It’s now fairly well documented that Brian Williams, anchor at NBC News, lied about being in an Army Chinook helicopter that came under fire. But it’s much worse than a simple lie — as diagrammed by the reporting of Stars and Stripes, it’s a battlefield embellishment that gradually turned into a bald-faced fabrication, and it amounts to stolen valor.
For a reporter in Williams’ position, really any reporter anywhere, credibility is everything. To have credibility during war, combat is everything, and what Williams did is steal that credibility from the military members who were actually on that bird.
On every occasion that he recreated this event, it was done so such that the invariable result was to add to Williams’ credibility as a reporter.
It certainly wasn’t for the troops’ sake that he recounted this story, in fact, it now seems that Williams used the pretense of honoring one of our troops at a Rangers’ game in order to provide context for him to repeat this fabrication, and as a result, once again bolster his warzone street cred.
As a Marine, and later a war correspondent, I’ve spent 16 months total in combat zones. Nonetheless, I can count on my hand how many times I’ve been under fire.
Following one particularly harrowing gunfight in Afghanistan, the Marines sat around talking about what had just happened. Already, within hours of the actual occurrences, embellishments started to occur. So did the mistakes. Some Marines thought the fighting lasted many hours, while others thought it was at most 45 minutes.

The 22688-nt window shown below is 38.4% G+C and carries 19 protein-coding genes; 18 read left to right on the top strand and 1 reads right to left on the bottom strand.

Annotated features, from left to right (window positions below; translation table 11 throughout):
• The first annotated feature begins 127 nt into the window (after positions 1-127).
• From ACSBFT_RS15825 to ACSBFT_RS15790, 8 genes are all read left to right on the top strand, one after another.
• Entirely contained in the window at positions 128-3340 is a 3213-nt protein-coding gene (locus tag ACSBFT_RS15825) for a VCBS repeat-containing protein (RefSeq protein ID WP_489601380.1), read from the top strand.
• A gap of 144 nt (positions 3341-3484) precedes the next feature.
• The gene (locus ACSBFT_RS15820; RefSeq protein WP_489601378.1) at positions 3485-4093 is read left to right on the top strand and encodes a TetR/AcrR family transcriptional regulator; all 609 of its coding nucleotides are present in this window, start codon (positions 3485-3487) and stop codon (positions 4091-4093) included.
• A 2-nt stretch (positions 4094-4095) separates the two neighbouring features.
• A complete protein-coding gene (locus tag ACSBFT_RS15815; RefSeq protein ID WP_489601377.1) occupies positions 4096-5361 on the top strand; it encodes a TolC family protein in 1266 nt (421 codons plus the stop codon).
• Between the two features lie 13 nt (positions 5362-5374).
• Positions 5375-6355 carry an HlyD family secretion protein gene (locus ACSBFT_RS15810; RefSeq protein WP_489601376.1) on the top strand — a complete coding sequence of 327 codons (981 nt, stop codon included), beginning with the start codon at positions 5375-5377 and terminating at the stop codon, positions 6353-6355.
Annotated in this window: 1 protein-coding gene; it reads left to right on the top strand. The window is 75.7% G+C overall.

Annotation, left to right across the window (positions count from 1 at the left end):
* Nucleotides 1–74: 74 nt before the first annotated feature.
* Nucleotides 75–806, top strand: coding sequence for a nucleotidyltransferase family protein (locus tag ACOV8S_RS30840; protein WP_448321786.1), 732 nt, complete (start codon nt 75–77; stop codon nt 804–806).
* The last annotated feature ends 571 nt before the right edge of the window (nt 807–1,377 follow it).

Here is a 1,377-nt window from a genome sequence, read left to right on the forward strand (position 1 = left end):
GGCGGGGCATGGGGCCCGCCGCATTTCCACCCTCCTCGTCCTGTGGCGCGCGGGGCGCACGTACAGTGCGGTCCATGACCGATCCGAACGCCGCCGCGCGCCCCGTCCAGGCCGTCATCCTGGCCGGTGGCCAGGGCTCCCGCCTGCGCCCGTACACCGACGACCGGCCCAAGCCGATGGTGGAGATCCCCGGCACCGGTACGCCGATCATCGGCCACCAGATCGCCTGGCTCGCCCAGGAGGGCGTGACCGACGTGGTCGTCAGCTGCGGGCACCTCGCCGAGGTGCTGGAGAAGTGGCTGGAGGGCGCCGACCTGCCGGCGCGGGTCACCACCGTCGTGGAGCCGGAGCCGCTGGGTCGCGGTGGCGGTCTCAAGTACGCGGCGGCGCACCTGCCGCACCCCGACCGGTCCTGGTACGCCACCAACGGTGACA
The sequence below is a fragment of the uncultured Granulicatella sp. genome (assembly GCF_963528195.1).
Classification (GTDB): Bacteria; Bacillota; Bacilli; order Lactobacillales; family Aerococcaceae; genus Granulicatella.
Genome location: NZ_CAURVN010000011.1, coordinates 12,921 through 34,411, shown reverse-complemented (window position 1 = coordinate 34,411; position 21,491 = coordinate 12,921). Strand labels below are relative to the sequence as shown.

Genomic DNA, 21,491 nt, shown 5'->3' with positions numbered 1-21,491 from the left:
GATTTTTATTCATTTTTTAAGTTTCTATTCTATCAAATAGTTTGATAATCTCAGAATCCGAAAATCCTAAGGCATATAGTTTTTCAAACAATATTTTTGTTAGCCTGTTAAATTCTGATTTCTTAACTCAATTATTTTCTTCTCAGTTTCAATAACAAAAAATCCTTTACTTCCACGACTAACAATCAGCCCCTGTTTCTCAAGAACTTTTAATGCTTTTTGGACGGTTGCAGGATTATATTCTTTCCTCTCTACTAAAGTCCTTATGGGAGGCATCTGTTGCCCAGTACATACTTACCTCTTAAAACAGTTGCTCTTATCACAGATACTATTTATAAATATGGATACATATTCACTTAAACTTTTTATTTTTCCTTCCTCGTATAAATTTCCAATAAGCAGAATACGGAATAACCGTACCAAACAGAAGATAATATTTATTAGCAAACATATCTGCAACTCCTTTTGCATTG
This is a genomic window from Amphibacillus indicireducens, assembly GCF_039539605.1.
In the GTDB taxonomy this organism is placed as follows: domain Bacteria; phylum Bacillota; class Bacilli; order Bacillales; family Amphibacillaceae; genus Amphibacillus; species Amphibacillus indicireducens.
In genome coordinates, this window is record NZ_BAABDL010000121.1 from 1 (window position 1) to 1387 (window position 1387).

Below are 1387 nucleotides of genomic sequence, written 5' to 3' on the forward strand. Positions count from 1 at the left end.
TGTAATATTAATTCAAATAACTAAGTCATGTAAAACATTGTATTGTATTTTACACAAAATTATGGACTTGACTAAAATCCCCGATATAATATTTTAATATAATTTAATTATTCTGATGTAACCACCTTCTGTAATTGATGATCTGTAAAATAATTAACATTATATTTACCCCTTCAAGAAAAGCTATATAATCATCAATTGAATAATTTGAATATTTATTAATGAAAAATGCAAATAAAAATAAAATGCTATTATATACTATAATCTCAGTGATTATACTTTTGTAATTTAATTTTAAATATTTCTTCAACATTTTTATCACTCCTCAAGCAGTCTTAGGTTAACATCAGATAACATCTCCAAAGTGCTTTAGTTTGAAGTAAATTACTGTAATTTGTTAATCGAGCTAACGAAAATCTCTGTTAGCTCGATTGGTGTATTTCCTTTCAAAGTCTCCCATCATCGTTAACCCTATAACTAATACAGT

If the Ferguson trial taught us anything, it’s that human memory is fallible. If combat experience teaches us anything, it’s that almost no one is immune to embellishments.
I say this being honest. (I say this also knowing that most troops embellish at a bar or in someone’s backyard, not on NBC.)
Nevertheless, during that same gunfight, the Marine beside me took a round to the throat (more specifically, an inch above the right clavicle).
No amount of mistaking, mis-remembering, embellishing or “conflating,” as Williams so put it, would ever lead me to start telling folks that I once took a round to the throat in Afghanistan.
And why would I say that, other than to further my own image in the eyes of others?
Williams didn’t just lie, he stole. He plagiarized experiences on the battlefield and attributed them to himself. He stole valor and, for that, was rightfully called out by the troops who actually experienced the attack.
If NBC wants to recover from all of this hoopla, it needs to force him to resign.